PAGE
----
Dirty Dev

Recently I restock my supplies of black aluminium from Wet Plate Supplies (excellent sized of the plates’ cuttings, cheers Kevin), which I highly recommend plus their selection of various wpc supplies are growing stronger.

Alongside restocking plates, I had a big letdown purchase from eBay was the stock ferrous sulphate developer, old, grainy and dirty.

Old iron sulphate, which would be trouble for attempts to use as developer

Now, I could have return it back, but my itchy curiosity to use it got the best of me. 

I never tried using this poor quality of dirt before and let’s see if I could overcome it.

I had read in Scully & Osterman manual in their troubleshooting section; poor quality ferrous sulphate this will cause aggravating (to the user) veiling, which means dirt layers would deposit across the plate upon developing.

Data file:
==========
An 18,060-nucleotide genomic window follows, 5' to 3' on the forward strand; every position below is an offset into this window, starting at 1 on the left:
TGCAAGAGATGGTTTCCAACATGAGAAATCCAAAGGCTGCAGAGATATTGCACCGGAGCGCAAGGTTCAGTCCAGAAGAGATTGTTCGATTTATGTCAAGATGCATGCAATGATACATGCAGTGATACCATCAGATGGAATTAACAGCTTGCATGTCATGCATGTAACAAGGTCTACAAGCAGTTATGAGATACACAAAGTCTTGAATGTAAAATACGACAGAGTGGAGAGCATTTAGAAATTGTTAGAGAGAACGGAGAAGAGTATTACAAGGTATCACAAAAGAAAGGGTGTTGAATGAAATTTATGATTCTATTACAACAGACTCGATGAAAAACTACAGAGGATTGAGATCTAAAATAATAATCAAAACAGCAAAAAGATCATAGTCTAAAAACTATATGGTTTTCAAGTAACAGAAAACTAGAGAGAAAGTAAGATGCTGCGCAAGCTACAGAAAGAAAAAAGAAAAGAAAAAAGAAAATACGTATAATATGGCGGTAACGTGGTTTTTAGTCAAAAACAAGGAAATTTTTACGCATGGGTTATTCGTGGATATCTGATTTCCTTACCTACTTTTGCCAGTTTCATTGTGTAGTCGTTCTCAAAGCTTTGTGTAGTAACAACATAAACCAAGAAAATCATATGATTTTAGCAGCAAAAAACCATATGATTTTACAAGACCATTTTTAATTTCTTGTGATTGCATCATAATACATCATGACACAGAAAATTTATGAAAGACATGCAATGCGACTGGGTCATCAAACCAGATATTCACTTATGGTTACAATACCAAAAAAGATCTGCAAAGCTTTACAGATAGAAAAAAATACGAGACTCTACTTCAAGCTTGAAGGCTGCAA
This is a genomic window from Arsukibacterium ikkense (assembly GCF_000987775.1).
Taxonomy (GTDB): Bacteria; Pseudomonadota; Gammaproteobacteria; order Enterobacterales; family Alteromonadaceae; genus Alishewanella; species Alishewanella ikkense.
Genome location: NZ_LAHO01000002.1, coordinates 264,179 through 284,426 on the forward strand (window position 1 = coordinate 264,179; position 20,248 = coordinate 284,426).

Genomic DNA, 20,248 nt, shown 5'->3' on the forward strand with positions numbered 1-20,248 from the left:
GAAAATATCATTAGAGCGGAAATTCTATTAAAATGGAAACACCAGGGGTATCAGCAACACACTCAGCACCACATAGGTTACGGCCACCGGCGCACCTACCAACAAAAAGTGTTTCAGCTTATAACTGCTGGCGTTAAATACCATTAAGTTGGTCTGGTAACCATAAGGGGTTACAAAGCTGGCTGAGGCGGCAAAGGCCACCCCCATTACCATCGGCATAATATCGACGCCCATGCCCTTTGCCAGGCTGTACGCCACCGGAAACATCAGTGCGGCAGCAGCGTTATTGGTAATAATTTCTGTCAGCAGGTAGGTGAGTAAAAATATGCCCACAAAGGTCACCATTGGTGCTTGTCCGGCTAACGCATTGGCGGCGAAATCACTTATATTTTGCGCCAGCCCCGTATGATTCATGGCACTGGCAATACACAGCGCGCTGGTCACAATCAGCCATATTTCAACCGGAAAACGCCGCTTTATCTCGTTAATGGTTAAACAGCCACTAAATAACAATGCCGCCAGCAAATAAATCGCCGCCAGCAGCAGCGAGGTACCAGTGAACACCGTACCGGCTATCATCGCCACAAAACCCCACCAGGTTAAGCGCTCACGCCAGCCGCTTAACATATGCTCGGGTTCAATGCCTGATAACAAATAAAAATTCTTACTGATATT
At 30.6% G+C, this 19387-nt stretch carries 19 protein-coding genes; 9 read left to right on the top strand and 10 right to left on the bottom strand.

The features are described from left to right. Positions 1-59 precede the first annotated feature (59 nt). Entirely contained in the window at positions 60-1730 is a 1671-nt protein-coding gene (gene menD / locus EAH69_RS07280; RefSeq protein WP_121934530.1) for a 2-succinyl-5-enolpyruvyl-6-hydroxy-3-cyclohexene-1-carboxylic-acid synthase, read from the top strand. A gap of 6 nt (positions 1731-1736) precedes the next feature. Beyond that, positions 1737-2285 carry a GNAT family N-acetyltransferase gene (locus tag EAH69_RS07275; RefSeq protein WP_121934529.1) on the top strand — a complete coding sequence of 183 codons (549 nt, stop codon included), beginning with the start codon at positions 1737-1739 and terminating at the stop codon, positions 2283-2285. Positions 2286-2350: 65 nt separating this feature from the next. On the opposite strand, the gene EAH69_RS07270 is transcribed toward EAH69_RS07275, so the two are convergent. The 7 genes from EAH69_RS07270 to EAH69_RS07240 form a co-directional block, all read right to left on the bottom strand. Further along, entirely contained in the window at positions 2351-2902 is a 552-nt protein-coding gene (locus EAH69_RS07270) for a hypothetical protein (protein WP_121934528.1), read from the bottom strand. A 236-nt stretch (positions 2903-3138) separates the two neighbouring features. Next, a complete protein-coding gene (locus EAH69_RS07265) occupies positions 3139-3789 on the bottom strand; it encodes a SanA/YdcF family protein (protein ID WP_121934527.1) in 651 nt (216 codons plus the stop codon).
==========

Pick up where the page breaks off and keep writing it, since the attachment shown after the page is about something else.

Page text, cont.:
Boy, it was something irritating, as this video shows…

While in the darkroom, I thought there was no developing going on as I didn’t see any images appearing, even up until fixing stage.

Though, upon wiping with cotton balls, then the image shows up.though there’s streaks of the dirt across it which I could not wipe off across the final plate.

This was a good lesson not to skimp on good quality crystals!

Though I had to try it out out of curiosity and also try to learn if the compensation factor of using this and the amount and methods of filteration as well.

On the final test plate, at least something decent came out.

Table Study, Neglected and Dying Flowers. Illuminated partially with UV flash.






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